The Matsu gambling referendum that was recently passed suddenly brought the islets to national attention. A few days ago, the National Treasury Agency announced the accumulated debt rankings for individual cities and counties, with Greater Kaohsiung having the worst debt and the islands of Kinmen and Matsu being debt-free.
After the onset of the European debt crisis, the world has become much more debt-conscious; but in Taiwan, people do not seem to pay much attention to the ever-increasing debt of the central and local governments. According to the Ministry of Finance’s National Debt Clock, as of late last month, the central government had a total of NT$4.893 billion (US$163 million) in one-year or longer-term debt and NT$130 billion in short-term debt, or an average debt of NT$216,000 per person. In Greater Kaohsiung, for example, the average central and local government debt is NT$292,700 per person. Based on these calculations, the central government is in deep trouble and will not be able to offer much help to local governments.
There are admittedly certain difficulties that need to be overcome if a casino is going to be built on Matsu, but the passage of the gambling referendum is clearly a reaction to the government’s long-term lack of infrastructure investments on the outlying islands.
Progress is not achieved overnight. If the central and local government debt that has accumulated over the years is not handled with care, the result could be bankruptcy. If that happens, we would all have to pay, so this is something we need to pay close attention to.
The Californian city of Stockton recently filed for bankruptcy after talks with creditors failed, making it the largest US city that has gone bankrupt. During Arnold Schwarzenegger’s tenure as Californian governor, the state almost went bankrupt because it was unable to reduce its deficit and because residents were against the idea of raising taxes. The financial situation is not much better in many other state governments around the US.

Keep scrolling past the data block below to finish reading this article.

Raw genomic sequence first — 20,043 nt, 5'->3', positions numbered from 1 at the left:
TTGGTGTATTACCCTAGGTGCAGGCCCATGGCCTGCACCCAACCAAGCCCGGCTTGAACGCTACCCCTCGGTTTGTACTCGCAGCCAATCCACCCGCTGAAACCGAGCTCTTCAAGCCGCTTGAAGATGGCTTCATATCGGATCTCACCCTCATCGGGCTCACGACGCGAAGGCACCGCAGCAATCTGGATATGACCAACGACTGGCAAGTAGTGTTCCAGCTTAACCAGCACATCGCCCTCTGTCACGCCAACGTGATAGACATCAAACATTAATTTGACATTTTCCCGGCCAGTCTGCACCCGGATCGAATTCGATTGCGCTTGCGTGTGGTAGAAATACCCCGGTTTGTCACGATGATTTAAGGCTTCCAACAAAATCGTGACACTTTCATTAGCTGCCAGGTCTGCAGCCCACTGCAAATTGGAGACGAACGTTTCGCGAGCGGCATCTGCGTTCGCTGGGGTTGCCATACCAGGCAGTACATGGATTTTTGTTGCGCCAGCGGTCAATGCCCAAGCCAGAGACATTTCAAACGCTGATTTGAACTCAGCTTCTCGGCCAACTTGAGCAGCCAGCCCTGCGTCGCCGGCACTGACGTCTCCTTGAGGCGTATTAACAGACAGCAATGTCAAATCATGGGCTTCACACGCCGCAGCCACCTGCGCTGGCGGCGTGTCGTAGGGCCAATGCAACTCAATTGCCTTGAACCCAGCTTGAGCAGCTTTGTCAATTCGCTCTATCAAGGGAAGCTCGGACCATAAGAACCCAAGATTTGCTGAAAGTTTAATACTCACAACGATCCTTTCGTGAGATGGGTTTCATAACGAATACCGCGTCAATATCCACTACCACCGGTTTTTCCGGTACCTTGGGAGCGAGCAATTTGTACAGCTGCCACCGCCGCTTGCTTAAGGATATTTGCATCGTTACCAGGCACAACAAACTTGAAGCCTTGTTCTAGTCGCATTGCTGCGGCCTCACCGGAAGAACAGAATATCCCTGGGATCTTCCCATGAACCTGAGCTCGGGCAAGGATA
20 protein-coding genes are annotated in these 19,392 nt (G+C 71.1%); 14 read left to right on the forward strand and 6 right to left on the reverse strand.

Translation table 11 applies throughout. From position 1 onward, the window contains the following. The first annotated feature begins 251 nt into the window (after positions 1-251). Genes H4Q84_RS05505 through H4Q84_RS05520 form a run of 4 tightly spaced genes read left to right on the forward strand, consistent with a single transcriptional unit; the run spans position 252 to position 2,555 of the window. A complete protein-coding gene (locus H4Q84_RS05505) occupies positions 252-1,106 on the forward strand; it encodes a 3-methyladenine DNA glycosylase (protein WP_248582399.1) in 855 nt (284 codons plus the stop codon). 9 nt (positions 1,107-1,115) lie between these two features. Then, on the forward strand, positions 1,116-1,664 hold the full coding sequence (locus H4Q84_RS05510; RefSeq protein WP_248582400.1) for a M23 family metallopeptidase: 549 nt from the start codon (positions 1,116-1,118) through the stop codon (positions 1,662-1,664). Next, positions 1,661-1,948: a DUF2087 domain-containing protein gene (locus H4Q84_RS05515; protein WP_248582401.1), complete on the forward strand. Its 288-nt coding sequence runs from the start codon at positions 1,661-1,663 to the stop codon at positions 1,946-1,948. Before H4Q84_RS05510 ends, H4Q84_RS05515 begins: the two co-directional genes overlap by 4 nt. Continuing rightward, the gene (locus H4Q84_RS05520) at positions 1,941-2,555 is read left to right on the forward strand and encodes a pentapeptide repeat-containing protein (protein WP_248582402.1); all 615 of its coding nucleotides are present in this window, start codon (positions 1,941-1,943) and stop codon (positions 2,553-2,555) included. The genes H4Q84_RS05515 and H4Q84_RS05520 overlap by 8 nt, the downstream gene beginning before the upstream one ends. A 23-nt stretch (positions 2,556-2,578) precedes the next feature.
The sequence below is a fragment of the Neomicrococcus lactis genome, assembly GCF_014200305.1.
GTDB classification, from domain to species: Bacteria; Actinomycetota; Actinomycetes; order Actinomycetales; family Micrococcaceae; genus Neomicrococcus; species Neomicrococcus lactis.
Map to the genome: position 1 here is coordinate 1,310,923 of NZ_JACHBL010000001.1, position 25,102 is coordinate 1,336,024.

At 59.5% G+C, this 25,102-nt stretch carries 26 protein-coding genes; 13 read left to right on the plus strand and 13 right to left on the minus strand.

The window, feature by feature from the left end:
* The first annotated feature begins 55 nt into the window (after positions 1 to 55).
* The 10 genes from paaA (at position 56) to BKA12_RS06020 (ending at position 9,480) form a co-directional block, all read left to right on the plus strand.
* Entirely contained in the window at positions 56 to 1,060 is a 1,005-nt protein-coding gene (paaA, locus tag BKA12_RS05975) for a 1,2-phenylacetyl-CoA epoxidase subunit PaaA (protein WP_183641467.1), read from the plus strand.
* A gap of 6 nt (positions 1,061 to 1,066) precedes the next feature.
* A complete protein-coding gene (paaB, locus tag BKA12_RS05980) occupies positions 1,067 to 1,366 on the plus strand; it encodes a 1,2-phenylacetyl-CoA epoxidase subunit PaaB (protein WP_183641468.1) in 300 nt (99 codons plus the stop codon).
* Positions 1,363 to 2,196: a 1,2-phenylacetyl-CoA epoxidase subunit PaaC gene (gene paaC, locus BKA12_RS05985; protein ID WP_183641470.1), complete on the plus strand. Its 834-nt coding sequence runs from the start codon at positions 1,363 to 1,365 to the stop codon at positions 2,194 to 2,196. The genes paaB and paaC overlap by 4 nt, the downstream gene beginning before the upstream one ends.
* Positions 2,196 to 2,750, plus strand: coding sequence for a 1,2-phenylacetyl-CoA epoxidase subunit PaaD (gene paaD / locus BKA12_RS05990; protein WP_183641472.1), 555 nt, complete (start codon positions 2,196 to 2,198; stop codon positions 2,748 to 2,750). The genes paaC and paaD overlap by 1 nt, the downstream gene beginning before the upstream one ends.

Ever since China implemented reforms and opened up its economy, many local governments have actively invested in infrastructure, which was financed by issuing more debt. This has caused some of the local governments to amass huge debt, posing a severe threat to the stability of their financial system.
As for Taiwan, although the Act Governing the Allocation of Government Revenues and Expenditures (財政收支劃分法), which deals with the fiscal distribution between the central and local governments, has been amended many times, the proportion of locally generated taxes in cities and counties remain low, which means they cannot simply pin their hopes on allocations from the central government. There have been countless examples of how local governments have increased revenue and decrease expenditures. My home county, Kinmen, has set the standard for doing so by not only managing to improve its once disadvantaged political standing; it has also become the nation’s happiest place. For Matsu, the referendum was clearly another way of increasing revenue and promoting local development to avoid being marginalized.
In the face of the government’s financial problems, some people have jokingly suggested that laws be amended so that casinos can be opened in Taipei and Greater Kaohsiung, which are both better positioned to make money than other places. Some have said this would be a good way to help improve state revenues and expenditures. If this were to really happen, it would be more fitting to call the Republic of China the Republic of Casinos.